|Tuesday, December 16, 2003
Iowa buck likely biggest ever killed by a hunter
By Mark Taylor
In the world of deer hunting, Iowa's "Walking World Record" became more than just a mysterious legend the past few years.
Not only had the giant buck been spotted regularly around the small town of Albia, it also had been caught on film and video.
Yet every recent hunting season the buck would vanish, only to reappear when the shooting stopped.
The giant whitetail's luck may have run out this fall.
In late September, 15-year-old Tony Lovstuen of Albia killed a humongous whitetail during a special, youth-only muzzleloader hunt.
Initial measurement of the 38-point rack produced a score that would make it the highest-scoring hunter-killed buck in history.
Would the score hold up after the 60-day drying period required by the Boone and Crockett Club, the nation's primary big-game records organization?
A team of certified scorers recently taped the rack out at 319 1/2 . The total was a slight drop from the initial, or green, score but the trophy is still by far the top hunter-killed whitetail recorded.
The buck hasn't yet earned its official spot in the Boone and Crockett record book, where it would follow only two other whitetails, both of which were found dead.
First, Tony has to submit a record application and a $25 fee to the Montana-based Boone and Crockett Club. Then the rack's score must be verified by an official Boone and Crockett panel at the club's annual convention this spring.
Ohio hunter Mike Beatty is widely credited for taking the largest hunter-killed whitetail for his huge archery buck from 2000. The rack was initially scored at 304 3/4 , but the Boone and Crockett Club found a suspected error in the scoring. Beatty was told he needed to have the buck rescored but has yet to resubmit his trophy, said Jack Reneau, the club's big-game awards division director.
The mystery surrounding Lovstuen's buck is not completely over.
The Lovstuen family has not yet released photos of the buck, nor details of the hunt. The secrecy has prompted some cynicism in the hunting world.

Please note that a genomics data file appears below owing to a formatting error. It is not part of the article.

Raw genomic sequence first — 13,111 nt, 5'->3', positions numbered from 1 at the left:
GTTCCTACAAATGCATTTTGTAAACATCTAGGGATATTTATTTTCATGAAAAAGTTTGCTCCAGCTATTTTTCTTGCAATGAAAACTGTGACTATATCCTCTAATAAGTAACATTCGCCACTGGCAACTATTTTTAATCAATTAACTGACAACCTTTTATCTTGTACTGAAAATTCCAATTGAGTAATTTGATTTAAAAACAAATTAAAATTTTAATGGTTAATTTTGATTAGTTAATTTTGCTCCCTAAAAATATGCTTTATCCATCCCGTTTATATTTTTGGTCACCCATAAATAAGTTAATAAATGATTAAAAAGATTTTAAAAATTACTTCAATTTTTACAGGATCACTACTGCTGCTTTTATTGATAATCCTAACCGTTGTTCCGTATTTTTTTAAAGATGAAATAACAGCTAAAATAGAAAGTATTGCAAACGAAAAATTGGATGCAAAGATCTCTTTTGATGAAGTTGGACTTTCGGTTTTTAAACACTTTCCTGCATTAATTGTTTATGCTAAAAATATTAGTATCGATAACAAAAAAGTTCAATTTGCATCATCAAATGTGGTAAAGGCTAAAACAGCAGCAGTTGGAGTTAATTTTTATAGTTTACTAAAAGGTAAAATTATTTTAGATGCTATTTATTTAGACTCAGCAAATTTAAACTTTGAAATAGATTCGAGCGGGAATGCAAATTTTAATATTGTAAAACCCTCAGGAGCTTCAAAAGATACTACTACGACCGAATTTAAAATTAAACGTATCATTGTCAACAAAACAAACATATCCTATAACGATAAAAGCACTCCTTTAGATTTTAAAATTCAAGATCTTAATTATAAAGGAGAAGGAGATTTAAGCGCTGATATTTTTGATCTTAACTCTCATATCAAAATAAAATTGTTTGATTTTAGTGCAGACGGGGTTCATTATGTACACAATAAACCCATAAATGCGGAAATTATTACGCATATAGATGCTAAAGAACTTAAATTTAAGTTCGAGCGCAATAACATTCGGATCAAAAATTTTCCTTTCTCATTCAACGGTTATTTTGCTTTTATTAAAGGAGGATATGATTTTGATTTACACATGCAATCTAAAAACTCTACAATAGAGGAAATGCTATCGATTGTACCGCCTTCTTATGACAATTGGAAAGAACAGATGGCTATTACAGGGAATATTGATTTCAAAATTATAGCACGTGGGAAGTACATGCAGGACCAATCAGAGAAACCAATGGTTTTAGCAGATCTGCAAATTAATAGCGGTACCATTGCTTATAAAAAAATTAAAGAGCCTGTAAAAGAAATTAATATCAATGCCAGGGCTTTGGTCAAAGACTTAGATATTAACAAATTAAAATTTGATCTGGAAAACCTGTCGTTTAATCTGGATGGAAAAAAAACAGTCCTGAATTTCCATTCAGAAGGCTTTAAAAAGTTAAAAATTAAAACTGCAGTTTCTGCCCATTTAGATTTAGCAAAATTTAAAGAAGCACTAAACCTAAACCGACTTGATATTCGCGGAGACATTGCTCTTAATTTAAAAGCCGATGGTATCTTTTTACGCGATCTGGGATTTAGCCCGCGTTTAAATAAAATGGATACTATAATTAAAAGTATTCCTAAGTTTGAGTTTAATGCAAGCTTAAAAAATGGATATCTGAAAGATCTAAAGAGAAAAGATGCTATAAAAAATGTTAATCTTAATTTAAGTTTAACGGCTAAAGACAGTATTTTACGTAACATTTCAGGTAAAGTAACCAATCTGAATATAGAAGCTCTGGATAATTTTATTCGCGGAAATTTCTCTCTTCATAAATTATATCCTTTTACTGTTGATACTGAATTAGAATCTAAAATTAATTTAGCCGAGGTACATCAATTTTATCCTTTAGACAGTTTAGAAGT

Some wonder if this will turn into a fiasco such as the one surrounding a buck killed by Michigan hunter Mitch Rompola in 1998.
Photos of Rompola's wide-racked buck were available almost immediately, but the buck's antlers were seen in person by just a handful of people. Although measurers taped the rack out as an easy world record in the typical whitetail category, Rompola did not have it officially scored.
Rompola also refused to allow the rack to be X-rayed by independent investigators. He even signed a legal agreement saying he would not make any claims to have killed a world-record typical whitetail.
Despite Rompola's strange actions, plenty of hunters still believe him.
As for what's now being called the Lovstuen Buck, I'm willing to give the boy and his family the benefit of the doubt even though I wasn't able to reach them.
I suspect the delay in information is merely because of the family's reported plants to sell Tony's story and photos to the highest bidder.
Although a world-record whitetail is one of the most sought-after trophies in the outdoor world, it may not be as lucrative as many hunters suspect.
In addition to selling first rights to publishing the story and photos, the lucky hunter can earn some money for appearing with the trophy at outdoor shows, and by selling a limited number of replicas.
A hunter also might be able to earn some money endorsing products used in the hunt.
As for the value of the antlers themselves, it's hard to guess. Antler collector Larry Huffman told Outdoor Life magazine the antlers of Lovstuen's buck could be worth $100,000, but who knows what would really happen if the rack went on the auction block.
The Lovstuen family has already gotten a big dose of the primary reward for killing a probable world-record whitetail: a huge amount of attention.
One might question whether that's a reward or not.
Feel like running 62 miles? At once?
Forty-two brave - crazy? - souls did this weekend during the Hellgate 100K race along the Glenwood Horse Trail in the Jefferson National Forest.
The fastest was 29-year-old Ryan Cooper of Erie, Colo., who finished in 12 hours, 31 minutes, 22 seconds. Cat Phillips, a 28-year-old from Lynchburg, was the fastest woman. Her time of 13:15:27 was the fourth-fastest overall.
Forty-two runners completed the race. For complete results, see Scoreboard on page 5.